2008 Aluminum iMacs Reviews & Information


Steve Jobs unveiled Apple's much-anticipated new "aluminum and glass" iMac line on August 7, 2007 (updates were released on April 28, 2008). The new iMac has a new slimmer housing of Apple's signature anodized aluminum along with a glass face, giving it an unmistakably iPhone-ish appearance. The case is made from a single sheet of aluminum, with no seams or screws except for a single compartment on the bottom that provides easy access to the memory slots. The iSight camera and microphone are built-in in a similar manner to Apple's notebooks.

The base 20-inch iMac, with the 2.4 GHz CPU, 1 GB RAM, and a 250 GB SATA hard drive, and 8x SuperDrive starts at $1199. A 20-inch, 2.66GHz CPU model with 2 GB RAM, a 320 GB SATA hard drive, and an 8x SuperDrive sells for $1,499, and a 24-inch machine with a 2.8 GHz processor, 2 GB of RAM, a 320 GB SATA hard drive and an 8x SuperDrive is priced at $1799. The top-of-the-line 24 inch model with a 3.06 GHz Core 2 Duo processor, 2 GB of RAM, a 500 GB SATA hard drive, and an 8x SuperDrive carries a $2,199 price tag.


iMac Model Chart:

24" 2.8GHz

24-inch widescreen LCD
1920x1200 resolution
2.8GHz Intel Core 2 Duo
2GB memory
320GB hard drive
8x double-layer SuperDrive
ATI Radeon HD 2600 PRO
256MB VRAM

$1799

24" 3.0GHz: $2199

2GB memory
500GB hard drive
Apple Store only

20" 2.66GHz

20-inch widescreen LCD
1680x1050 resolution
2.66GHz Intel Core 2 Duo
2GB memory
320GB hard drive
8x double-layer SuperDrive
ATI Radeon HD 2600 PRO
256MB VRAM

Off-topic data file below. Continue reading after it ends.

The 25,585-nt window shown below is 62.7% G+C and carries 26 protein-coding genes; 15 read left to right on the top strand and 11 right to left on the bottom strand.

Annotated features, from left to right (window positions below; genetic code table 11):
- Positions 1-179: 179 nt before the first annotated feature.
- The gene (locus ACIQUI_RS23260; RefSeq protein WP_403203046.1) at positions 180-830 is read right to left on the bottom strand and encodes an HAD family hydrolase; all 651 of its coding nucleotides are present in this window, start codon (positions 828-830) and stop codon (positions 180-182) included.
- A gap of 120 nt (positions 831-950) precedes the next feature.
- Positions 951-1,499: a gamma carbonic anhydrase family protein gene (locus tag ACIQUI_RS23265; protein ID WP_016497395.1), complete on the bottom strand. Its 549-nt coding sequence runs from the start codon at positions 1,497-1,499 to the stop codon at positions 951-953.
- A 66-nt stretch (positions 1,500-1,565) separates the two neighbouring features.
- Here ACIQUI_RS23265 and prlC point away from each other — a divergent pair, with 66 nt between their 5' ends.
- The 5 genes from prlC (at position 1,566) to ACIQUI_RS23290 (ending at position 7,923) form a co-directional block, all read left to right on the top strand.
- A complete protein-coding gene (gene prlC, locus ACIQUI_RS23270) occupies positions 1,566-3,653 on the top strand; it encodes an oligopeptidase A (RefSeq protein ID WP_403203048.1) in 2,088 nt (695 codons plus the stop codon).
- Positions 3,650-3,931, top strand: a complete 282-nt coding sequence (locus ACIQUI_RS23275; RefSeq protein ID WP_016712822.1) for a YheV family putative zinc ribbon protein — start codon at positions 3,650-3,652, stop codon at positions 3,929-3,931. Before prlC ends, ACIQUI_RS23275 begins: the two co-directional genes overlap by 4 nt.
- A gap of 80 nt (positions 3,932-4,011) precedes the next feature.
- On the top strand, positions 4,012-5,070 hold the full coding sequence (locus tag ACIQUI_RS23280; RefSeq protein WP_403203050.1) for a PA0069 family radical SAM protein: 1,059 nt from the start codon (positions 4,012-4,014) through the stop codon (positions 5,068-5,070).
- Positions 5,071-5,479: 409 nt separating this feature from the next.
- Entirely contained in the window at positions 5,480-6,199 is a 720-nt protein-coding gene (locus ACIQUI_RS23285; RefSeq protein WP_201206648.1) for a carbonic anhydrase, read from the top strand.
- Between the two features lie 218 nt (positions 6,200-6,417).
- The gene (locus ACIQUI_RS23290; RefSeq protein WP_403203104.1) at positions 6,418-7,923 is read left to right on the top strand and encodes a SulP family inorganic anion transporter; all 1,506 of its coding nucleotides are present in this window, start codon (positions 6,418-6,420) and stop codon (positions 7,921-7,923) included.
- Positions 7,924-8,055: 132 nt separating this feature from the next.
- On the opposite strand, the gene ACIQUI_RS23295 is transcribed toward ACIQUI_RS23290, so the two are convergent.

$1499

20" 2.6GHz

20-inch widescreen LCD
1680x1050 resolution
2.4GHz Intel Core 2 Duo
1GB memory
250GB hard drive
8x double-layer SuperDrive
ATI Radeon HD 2400 XT
128MB VRAM

$1199



2007-2008 iMac Core 2 Duo

by Charles W. Moore


April 28, 2008 Note: Apple freshened the iMac for 2008 with models ranging from 2.4GHz to 3.06GHz, 2GB RAM with all but the base model, the option of 512MB NVIDIA graphics with one 24" model & standard on the high-end 3GHz iMac, and $100 off the price of the high-end iMac. All other specs and configurations remain the same.

The new Intel Core 2 Duo powered iMacs introduced by Steve Jobs on August 7, 2007 are the third generation MacIntel, sixth distinct family and fifth form factor to bear the iMac banner, beginning with the original Bondi Blue 233 MHz G3 iMac in 1998, through a second generation of "teardrop" G3 iMacs, the extremely stylish G4 iMacs with a flatscreen display mounted on an articulated gooseneck arm, the comparatively minimalist G5 iMac, and the original Intel Core Duo iMac which carried over the G5 iMac form factor, and the Core 2 Duo iMac introduced in August, 2006.

With these new aluminum and glass iMacs, the erstwhile 17" iMac has been discontinued, making the 20-incher the entry level model, priced at $1,199 - or $300 less than the previous 20" iMac, and you can now get a humongous 24" display model for $1,799, down $200 from previously. Not long ago, 24" inch displays were the astronomically expensive and exclusive domain of high-end graphics and video professionals. The base 20-inch iMac, with the 2.4 GHz CPU, 1 GB RAM, and a 250 GB SATA hard drive, and 8x SuperDrive starts at $1199, a 20-inch, 2.66GHz CPU model with 2 GB RAM, a 320 GB SATA hard drive, and an 8x SuperDrive sells for $1,499, a 24-inch machine with a 2.8 GHz processor, 2 GB of RAM, a 320 GB SATA hard drive and an 8x SuperDrive is priced at $1799, and the top-of-the-line 24 inch model with a 3.06 GHz Core 2 Duo processor, 2 GB of RAM, a 500 GB SATA hard drive, and an 8x SuperDrive carries a $2,199 price tag. The iMac uses 3.5" desktop hard drives, and a variety of build-to-order drive options are offered up to one terabyte capacity.